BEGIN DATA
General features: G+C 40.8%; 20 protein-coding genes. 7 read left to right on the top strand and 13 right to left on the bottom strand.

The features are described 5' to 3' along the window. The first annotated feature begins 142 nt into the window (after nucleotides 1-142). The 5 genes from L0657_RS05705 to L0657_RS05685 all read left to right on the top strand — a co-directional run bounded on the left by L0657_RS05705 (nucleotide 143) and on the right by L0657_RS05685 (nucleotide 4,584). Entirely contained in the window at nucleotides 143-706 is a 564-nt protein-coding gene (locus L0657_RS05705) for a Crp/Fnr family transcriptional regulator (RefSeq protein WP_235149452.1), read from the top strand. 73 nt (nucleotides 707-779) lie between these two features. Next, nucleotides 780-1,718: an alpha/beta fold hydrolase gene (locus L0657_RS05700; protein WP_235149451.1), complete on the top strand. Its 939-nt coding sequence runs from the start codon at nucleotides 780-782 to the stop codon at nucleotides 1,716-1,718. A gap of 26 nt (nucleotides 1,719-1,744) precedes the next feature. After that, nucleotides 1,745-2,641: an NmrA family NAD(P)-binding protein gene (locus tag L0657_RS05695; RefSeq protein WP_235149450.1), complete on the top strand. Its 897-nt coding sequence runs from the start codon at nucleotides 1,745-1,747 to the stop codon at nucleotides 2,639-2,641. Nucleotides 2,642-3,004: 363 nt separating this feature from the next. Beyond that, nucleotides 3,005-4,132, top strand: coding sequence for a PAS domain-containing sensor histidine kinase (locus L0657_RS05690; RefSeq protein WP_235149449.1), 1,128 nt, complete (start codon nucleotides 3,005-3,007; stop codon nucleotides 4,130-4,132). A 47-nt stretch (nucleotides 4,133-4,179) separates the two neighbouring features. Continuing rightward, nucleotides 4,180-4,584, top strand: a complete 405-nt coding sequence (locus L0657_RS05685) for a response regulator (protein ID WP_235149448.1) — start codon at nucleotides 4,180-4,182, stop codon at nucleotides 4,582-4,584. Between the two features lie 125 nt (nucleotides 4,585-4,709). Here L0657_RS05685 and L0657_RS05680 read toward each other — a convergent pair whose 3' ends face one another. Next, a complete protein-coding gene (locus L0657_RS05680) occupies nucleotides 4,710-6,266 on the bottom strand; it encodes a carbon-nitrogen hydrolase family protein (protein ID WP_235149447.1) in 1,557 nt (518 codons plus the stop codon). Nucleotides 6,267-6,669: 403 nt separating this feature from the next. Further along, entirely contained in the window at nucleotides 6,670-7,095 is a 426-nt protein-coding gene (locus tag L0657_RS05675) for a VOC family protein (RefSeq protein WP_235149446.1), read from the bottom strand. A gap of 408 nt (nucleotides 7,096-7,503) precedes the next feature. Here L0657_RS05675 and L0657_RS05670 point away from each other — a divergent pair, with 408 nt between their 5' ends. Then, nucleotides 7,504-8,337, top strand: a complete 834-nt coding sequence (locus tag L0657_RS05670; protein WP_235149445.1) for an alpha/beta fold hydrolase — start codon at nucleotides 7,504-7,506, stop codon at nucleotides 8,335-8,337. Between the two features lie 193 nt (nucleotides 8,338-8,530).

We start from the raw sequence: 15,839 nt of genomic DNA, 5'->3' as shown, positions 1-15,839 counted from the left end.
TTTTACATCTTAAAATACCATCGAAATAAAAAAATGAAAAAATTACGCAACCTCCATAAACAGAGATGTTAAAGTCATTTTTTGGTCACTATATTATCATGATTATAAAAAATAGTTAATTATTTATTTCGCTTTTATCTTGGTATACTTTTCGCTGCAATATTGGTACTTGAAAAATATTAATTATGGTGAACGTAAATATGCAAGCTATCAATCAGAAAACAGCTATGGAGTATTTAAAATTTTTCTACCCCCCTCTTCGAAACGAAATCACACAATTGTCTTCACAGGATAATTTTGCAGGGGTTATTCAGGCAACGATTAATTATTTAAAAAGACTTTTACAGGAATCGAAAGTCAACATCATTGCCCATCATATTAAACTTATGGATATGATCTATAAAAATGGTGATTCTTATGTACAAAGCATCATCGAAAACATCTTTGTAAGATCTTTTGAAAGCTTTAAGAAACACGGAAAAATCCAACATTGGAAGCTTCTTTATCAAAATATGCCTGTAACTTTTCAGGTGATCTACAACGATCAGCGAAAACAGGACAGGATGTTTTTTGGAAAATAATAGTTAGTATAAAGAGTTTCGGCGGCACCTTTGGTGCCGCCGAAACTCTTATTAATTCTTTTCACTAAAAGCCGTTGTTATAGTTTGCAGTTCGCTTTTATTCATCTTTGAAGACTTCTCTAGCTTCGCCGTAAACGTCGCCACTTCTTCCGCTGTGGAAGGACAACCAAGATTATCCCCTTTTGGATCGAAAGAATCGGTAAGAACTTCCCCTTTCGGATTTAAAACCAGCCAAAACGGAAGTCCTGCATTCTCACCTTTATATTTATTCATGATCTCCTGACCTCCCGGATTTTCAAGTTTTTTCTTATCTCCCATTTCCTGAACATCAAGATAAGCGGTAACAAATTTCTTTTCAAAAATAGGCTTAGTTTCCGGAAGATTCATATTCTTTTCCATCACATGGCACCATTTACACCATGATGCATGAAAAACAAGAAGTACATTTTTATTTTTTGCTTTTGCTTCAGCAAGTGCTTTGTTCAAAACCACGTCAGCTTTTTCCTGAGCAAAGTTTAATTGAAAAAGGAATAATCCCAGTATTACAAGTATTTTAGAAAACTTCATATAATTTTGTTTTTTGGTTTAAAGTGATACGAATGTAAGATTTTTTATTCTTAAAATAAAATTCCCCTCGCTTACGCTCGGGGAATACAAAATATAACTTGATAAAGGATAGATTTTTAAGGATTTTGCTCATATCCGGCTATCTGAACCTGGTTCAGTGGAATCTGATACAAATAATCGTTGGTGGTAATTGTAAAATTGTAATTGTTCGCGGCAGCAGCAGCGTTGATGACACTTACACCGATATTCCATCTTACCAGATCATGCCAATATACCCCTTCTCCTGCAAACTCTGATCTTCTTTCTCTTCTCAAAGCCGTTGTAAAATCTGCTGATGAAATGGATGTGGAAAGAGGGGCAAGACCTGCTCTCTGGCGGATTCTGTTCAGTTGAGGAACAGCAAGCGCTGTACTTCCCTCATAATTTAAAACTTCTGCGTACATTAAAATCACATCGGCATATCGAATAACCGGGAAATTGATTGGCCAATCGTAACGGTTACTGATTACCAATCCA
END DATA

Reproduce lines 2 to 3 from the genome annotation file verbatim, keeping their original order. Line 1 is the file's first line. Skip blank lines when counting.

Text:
The features are described 5' to 3' along the window. The first annotated feature begins 142 nt into the window (after nucleotides 1-142). The 5 genes from L0657_RS05705 to L0657_RS05685 all read left to right on the top strand — a co-directional run bounded on the left by L0657_RS05705 (nucleotide 143) and on the right by L0657_RS05685 (nucleotide 4,584). Entirely contained in the window at nucleotides 143-706 is a 564-nt protein-coding gene (locus L0657_RS05705) for a Crp/Fnr family transcriptional regulator (RefSeq protein WP_235149452.1), read from the top strand. 73 nt (nucleotides 707-779) lie between these two features. Next, nucleotides 780-1,718: an alpha/beta fold hydrolase gene (locus L0657_RS05700; protein WP_235149451.1), complete on the top strand. Its 939-nt coding sequence runs from the start codon at nucleotides 780-782 to the stop codon at nucleotides 1,716-1,718. A gap of 26 nt (nucleotides 1,719-1,744) precedes the next feature. After that, nucleotides 1,745-2,641: an NmrA family NAD(P)-binding protein gene (locus tag L0657_RS05695; RefSeq protein WP_235149450.1), complete on the top strand. Its 897-nt coding sequence runs from the start codon at nucleotides 1,745-1,747 to the stop codon at nucleotides 2,639-2,641. Nucleotides 2,642-3,004: 363 nt separating this feature from the next. Beyond that, nucleotides 3,005-4,132, top strand: coding sequence for a PAS domain-containing sensor histidine kinase (locus L0657_RS05690; RefSeq protein WP_235149449.1), 1,128 nt, complete (start codon nucleotides 3,005-3,007; stop codon nucleotides 4,130-4,132). A 47-nt stretch (nucleotides 4,133-4,179) separates the two neighbouring features. Continuing rightward, nucleotides 4,180-4,584, top strand: a complete 405-nt coding sequence (locus L0657_RS05685) for a response regulator (protein ID WP_235149448.1) — start codon at nucleotides 4,180-4,182, stop codon at nucleotides 4,582-4,584. Between the two features lie 125 nt (nucleotides 4,585-4,709). Here L0657_RS05685 and L0657_RS05680 read toward each other — a convergent pair whose 3' ends face one another. Next, a complete protein-coding gene (locus L0657_RS05680) occupies nucleotides 4,710-6,266 on the bottom strand; it encodes a carbon-nitrogen hydrolase family protein (protein ID WP_235149447.1) in 1,557 nt (518 codons plus the stop codon). Nucleotides 6,267-6,669: 403 nt separating this feature from the next. Further along, entirely contained in the window at nucleotides 6,670-7,095 is a 426-nt protein-coding gene (locus tag L0657_RS05675) for a VOC family protein (RefSeq protein WP_235149446.1), read from the bottom strand. A gap of 408 nt (nucleotides 7,096-7,503) precedes the next feature. Here L0657_RS05675 and L0657_RS05670 point away from each other — a divergent pair, with 408 nt between their 5' ends. Then, nucleotides 7,504-8,337, top strand: a complete 834-nt coding sequence (locus tag L0657_RS05670; protein WP_235149445.1) for an alpha/beta fold hydrolase — start codon at nucleotides 7,504-7,506, stop codon at nucleotides 8,335-8,337. Between the two features lie 193 nt (nucleotides 8,338-8,530).

We start from the raw sequence: 15,839 nt of genomic DNA, 5'->3' as shown, positions 1-15,839 counted from the left end.